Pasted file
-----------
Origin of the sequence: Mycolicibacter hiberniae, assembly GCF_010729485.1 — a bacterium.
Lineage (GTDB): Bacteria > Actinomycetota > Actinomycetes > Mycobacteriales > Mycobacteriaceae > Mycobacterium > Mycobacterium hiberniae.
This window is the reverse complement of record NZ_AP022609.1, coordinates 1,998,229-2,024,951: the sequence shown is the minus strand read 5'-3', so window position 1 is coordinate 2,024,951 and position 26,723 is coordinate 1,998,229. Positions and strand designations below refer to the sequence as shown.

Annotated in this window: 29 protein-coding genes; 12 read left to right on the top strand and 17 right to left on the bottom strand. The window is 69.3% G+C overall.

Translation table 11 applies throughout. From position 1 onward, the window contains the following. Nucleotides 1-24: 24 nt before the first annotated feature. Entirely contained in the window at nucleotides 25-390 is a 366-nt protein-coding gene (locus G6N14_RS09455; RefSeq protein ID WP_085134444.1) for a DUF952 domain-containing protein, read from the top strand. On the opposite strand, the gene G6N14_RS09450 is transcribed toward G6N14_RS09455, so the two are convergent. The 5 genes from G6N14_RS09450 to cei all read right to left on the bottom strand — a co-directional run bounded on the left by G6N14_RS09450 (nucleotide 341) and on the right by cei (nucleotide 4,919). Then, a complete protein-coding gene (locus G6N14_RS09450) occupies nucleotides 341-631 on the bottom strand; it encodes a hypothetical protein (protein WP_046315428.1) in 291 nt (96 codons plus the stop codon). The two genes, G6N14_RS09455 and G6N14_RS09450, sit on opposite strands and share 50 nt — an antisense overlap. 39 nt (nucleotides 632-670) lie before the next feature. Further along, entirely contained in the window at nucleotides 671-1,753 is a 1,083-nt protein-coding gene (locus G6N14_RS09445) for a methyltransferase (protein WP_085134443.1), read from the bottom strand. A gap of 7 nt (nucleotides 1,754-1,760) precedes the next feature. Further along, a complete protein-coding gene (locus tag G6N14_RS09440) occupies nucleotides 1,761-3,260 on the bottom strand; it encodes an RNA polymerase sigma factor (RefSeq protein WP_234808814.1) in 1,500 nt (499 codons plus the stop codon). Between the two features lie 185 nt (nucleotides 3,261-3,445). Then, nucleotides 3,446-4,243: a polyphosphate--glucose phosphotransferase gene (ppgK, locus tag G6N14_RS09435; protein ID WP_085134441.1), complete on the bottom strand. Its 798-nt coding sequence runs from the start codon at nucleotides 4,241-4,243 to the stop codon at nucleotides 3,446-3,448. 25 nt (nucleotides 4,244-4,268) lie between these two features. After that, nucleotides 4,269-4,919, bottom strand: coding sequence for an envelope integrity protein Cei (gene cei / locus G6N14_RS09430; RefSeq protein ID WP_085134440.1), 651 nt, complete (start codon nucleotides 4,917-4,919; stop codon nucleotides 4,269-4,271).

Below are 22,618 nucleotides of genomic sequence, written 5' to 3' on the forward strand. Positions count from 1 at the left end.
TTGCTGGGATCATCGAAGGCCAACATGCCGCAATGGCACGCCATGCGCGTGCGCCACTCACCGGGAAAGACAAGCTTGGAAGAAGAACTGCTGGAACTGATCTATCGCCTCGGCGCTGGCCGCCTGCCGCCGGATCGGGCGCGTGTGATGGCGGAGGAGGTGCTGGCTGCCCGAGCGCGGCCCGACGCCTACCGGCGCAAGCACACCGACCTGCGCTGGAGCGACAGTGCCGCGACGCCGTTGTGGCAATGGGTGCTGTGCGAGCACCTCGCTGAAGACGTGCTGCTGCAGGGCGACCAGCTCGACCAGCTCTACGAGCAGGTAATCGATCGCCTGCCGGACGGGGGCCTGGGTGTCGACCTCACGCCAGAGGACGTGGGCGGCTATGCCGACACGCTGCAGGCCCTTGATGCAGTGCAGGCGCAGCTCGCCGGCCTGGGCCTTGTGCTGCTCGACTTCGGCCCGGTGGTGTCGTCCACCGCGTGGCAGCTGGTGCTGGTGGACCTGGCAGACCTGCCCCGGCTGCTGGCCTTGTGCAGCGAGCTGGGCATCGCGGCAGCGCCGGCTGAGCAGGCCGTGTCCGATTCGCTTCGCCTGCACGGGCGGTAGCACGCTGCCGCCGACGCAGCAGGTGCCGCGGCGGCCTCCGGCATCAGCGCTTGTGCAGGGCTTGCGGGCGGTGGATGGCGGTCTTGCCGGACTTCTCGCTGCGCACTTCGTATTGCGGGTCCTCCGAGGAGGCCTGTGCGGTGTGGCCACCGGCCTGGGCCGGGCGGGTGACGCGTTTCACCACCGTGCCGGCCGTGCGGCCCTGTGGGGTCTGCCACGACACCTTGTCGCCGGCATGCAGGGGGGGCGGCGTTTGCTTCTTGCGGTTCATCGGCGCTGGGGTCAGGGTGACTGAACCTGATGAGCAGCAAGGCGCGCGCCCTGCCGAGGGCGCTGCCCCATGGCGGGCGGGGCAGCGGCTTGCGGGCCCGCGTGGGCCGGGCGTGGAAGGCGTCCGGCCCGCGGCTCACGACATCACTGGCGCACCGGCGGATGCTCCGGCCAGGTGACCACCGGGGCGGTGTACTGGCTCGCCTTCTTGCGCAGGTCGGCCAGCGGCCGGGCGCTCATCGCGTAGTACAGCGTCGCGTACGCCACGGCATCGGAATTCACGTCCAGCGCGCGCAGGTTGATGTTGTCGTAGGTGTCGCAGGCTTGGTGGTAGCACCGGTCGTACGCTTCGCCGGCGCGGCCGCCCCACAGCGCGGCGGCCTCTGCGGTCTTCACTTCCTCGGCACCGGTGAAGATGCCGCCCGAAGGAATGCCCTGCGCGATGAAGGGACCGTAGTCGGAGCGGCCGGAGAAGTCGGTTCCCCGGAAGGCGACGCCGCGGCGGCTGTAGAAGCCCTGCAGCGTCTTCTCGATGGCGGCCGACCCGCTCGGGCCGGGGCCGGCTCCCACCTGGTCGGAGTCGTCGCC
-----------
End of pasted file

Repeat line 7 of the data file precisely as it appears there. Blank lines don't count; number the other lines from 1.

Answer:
TTGCTGGGATCATCGAAGGCCAACATGCCGCAATGGCACGCCATGCGCGTGCGCCACTCACCGGGAAAGACAAGCTTGGAAGAAGAACTGCTGGAACTGATCTATCGCCTCGGCGCTGGCCGCCTGCCGCCGGATCGGGCGCGTGTGATGGCGGAGGAGGTGCTGGCTGCCCGAGCGCGGCCCGACGCCTACCGGCGCAAGCACACCGACCTGCGCTGGAGCGACAGTGCCGCGACGCCGTTGTGGCAATGGGTGCTGTGCGAGCACCTCGCTGAAGACGTGCTGCTGCAGGGCGACCAGCTCGACCAGCTCTACGAGCAGGTAATCGATCGCCTGCCGGACGGGGGCCTGGGTGTCGACCTCACGCCAGAGGACGTGGGCGGCTATGCCGACACGCTGCAGGCCCTTGATGCAGTGCAGGCGCAGCTCGCCGGCCTGGGCCTTGTGCTGCTCGACTTCGGCCCGGTGGTGTCGTCCACCGCGTGGCAGCTGGTGCTGGTGGACCTGGCAGACCTGCCCCGGCTGCTGGCCTTGTGCAGCGAGCTGGGCATCGCGGCAGCGCCGGCTGAGCAGGCCGTGTCCGATTCGCTTCGCCTGCACGGGCGGTAGCACGCTGCCGCCGACGCAGCAGGTGCCGCGGCGGCCTCCGGCATCAGCGCTTGTGCAGGGCTTGCGGGCGGTGGATGGCGGTCTTGCCGGACTTCTCGCTGCGCACTTCGTATTGCGGGTCCTCCGAGGAGGCCTGTGCGGTGTGGCCACCGGCCTGGGCCGGGCGGGTGACGCGTTTCACCACCGTGCCGGCCGTGCGGCCCTGTGGGGTCTGCCACGACACCTTGTCGCCGGCATGCAGGGGGGGCGGCGTTTGCTTCTTGCGGTTCATCGGCGCTGGGGTCAGGGTGACTGAACCTGATGAGCAGCAAGGCGCGCGCCCTGCCGAGGGCGCTGCCCCATGGCGGGCGGGGCAGCGGCTTGCGGGCCCGCGTGGGCCGGGCGTGGAAGGCGTCCGGCCCGCGGCTCACGACATCACTGGCGCACCGGCGGATGCTCCGGCCAGGTGACCACCGGGGCGGTGTACTGGCTCGCCTTCTTGCGCAGGTCGGCCAGCGGCCGGGCGCTCATCGCGTAGTACAGCGTCGCGTACGCCACGGCATCGGAATTCACGTCCAGCGCGCGCAGGTTGATGTTGTCGTAGGTGTCGCAGGCTTGGTGGTAGCACCGGTCGTACGCTTCGCCGGCGCGGCCGCCCCACAGCGCGGCGGCCTCTGCGGTCTTCACTTCCTCGGCACCGGTGAAGATGCCGCCCGAAGGAATGCCCTGCGCGATGAAGGGACCGTAGTCGGAGCGGCCGGAGAAGTCGGTTCCCCGGAAGGCGACGCCGCGGCGGCTGTAGAAGCCCTGCAGCGTCTTCTCGATGGCGGCCGACCCGCTCGGGCCGGGGCCGGCTCCCACCTGGTCGGAGTCGTCGCC